Literary Companion to SexThis is a book published in 1992 and I’m not sure why I haven’t gotten round to reviewing it until now. It’s easily one of the most comprehensive anthologies of not just poetry but of sex and erotica in literature of any kind. In other words, you’ll find not just passages of poetry but passages from the Bible, Drama, Elizabethan pamphlets, short stories and novels. At 415 pages, there’s a wealth of material grouped, as the introduction puts it, into “five wide periods”:

  • The Ancient World
  • The Middle Ages and the Renaissance
  • The Restoration and the Eighteenth Century
  • The Nineteenth Century
  • The Twentieth Century

Among other luminaries, you will find the earily 20th century’s great egotist, Frank Harris. Going back to the ancient world you will read passages from Aristophanes, Ovid, Terence, and Apuleius. Selections from the Middle Ages include a literary passage from the Chinese author Wang Shih-Chen but are mostly limited to examples from the English. The author, in the forward,  suggests a reason for this. She writes:

“The manual type of book can be seriously boring. Even at fourteen, I can remember all those ‘yonis’ and ‘lingams’ of The Kama Sutra turning me off, not on, as I perused it under my desk during scripture lessons. It was hard for me to find a likeable passage in either that or The Perfumed Garden. ¶ In the end I decided that my criteria for choosing would be these: realism, humour, or the unusual—preferably all three. It was important to find realistic writing, simply because there’s so little of it.”

Fair enough. I’m inclined to agree with her, though one might fairly ask if her selections don’t reflect her own cultural biases. I’m not asserting they do, but the question arises. Are readers in India turned on, rather than off, by yonis and lingams? — or do they also prefer cunts and cocks in their literature?

Some other observations she makes are, I think, worth mentioning.

On the ancient world:

“The writers of the ancient world, in the main, proved to be the most open and unashamed about sex, although a slightly prurient, shocked tone crept into their news reportage (the sensationalist historians, Suetonius and Procopius). But are journalists of today any different?”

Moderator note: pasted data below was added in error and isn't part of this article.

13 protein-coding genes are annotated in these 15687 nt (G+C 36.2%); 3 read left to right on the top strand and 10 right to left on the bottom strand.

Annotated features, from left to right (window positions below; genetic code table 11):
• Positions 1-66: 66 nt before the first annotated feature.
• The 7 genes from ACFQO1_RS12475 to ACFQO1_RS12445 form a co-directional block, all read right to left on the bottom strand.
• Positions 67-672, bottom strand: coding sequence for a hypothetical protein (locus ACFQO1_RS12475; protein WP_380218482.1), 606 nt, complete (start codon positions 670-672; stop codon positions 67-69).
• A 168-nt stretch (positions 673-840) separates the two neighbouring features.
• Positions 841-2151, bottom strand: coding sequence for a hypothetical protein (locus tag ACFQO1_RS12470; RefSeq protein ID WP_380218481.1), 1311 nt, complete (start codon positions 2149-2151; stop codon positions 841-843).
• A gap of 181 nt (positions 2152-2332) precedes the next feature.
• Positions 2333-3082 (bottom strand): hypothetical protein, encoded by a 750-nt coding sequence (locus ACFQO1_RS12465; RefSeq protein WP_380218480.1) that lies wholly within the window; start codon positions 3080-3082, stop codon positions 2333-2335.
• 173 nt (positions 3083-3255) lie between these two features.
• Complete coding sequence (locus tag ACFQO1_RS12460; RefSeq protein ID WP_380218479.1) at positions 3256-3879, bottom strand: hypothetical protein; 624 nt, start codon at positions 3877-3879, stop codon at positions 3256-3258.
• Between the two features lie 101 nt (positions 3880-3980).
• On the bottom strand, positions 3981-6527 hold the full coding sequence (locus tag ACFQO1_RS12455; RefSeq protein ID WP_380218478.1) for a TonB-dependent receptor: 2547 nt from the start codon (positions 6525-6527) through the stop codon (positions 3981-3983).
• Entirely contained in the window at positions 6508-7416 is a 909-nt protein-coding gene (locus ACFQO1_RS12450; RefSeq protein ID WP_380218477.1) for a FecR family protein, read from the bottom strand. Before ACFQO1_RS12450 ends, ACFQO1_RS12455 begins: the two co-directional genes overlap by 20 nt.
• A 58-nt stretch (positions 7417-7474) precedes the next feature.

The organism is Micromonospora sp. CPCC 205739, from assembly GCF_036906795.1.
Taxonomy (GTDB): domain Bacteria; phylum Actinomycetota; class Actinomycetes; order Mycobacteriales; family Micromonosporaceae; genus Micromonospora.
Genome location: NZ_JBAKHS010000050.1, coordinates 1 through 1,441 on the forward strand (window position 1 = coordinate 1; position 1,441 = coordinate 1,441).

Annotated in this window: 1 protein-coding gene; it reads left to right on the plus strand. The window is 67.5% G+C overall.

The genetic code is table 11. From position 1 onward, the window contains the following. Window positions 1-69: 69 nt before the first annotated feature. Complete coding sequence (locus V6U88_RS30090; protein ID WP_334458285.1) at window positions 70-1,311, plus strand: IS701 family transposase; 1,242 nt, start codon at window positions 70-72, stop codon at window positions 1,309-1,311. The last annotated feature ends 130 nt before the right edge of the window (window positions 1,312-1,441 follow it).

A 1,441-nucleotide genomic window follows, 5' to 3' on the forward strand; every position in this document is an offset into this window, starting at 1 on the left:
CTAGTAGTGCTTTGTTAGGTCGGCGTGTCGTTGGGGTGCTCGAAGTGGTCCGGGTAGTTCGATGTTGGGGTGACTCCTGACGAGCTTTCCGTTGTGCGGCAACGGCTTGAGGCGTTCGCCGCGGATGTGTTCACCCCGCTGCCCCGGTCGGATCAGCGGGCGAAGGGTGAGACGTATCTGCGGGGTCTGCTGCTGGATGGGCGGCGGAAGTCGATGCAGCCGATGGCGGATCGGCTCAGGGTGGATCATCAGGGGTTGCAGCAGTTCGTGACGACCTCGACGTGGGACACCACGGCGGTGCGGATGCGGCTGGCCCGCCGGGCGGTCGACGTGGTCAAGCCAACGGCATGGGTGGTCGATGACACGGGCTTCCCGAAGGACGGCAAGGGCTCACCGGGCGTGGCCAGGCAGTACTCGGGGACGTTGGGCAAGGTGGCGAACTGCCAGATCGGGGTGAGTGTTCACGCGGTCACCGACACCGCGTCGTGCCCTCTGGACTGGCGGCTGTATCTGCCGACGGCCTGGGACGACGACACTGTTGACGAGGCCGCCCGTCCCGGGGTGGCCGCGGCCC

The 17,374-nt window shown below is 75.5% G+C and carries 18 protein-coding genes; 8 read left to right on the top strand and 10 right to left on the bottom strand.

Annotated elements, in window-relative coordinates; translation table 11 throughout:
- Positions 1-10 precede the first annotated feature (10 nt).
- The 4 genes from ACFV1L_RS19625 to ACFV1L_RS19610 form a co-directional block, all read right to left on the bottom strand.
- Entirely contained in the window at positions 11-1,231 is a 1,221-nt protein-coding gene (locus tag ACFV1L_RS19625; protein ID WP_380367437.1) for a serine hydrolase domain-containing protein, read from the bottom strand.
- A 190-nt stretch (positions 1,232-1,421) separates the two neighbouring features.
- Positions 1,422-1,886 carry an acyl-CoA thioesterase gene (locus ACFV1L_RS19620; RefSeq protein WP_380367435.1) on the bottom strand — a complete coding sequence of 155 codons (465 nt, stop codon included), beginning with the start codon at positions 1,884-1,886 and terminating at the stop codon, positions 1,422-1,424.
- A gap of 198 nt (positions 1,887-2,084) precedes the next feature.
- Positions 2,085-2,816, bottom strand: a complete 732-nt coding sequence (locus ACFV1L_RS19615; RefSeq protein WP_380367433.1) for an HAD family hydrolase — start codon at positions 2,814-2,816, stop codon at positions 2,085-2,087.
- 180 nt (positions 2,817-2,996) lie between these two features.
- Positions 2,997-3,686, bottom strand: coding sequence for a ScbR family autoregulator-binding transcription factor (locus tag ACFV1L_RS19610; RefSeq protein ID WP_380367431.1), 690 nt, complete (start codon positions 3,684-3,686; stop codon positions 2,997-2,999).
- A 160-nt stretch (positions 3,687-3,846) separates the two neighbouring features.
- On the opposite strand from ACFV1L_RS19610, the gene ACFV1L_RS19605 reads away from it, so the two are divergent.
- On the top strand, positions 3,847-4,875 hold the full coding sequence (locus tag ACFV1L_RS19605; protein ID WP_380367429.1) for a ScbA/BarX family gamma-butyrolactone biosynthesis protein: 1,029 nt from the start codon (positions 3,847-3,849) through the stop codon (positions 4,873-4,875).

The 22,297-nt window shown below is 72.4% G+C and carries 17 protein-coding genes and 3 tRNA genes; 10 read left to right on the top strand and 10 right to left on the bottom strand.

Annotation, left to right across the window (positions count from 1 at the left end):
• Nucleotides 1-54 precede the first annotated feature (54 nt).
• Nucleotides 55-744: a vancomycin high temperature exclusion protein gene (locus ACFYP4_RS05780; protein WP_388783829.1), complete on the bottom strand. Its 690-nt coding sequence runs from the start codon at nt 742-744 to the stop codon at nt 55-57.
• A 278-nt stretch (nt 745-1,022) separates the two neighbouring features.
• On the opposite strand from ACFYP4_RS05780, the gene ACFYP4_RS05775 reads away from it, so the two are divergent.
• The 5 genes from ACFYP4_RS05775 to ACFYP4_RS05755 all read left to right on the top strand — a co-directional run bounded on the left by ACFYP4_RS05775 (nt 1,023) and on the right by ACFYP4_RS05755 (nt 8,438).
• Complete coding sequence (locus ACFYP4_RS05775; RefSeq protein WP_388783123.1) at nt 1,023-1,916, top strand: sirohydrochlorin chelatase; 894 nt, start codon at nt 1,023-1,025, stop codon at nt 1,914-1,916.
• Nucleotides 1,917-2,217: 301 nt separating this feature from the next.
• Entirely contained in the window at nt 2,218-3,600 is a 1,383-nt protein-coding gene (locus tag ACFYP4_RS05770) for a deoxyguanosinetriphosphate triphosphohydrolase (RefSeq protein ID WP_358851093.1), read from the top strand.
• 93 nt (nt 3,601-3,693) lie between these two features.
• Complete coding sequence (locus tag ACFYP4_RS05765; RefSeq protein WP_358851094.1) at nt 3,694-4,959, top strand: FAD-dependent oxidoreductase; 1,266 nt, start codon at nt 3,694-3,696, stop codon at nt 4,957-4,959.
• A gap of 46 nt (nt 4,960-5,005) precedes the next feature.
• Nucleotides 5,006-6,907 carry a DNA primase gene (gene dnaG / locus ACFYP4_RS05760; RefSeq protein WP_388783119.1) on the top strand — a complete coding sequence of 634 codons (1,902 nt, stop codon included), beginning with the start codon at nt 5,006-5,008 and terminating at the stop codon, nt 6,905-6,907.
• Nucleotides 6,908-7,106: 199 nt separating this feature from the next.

On the Middle Ages:

“The Middle Ages and the Rennaisance, although bawdy, were overshadowed by religion and doom. Conversely, their religious writing often had sexual overtones. The fate in hell of the aduleress in Gesta Romanorum provides a memorably kinky image of tortured womankind that must have provided good masturbation material for pious monks everywhere.”

On the 17th century:

“By the time we reach the seventeenth century, dildoes, and jokes about them, are big news, as are venereal diseases. The Restoration and the eighteenth century provide a period of frankness similar to that of the ancient world. It’s probably the easiest period in which to find good sex writing.”

On the 19th century:

“I knew from the start that the nineteenth century would give me the biggest problems. Apart from some good French literature and Byron, what was I to include? Literature became schizophrenic during Victoria’s reign. Sex didn’t happen in official literature, but it happened nonstop – to an unrealistic extent – in The Pearl and other underground writing. Kinkiness was in. ¶ Apart from mainstream writing and underground pornography, there’s a third tradition in the nineteenth century — one that’s often ignored. Isolated individuals had begun to collect folklore. Writing for ‘the learned reder’, these writers could be a little franker than those who wrote for the mass market, like Dickens. And mercifully, their style is usually of  far higher quality than that of the average nineteenth-century pornographer. These folk tales hark back to older traditions, keeping alive the bawdy spirit of the Middle Ages and the Renaissance.”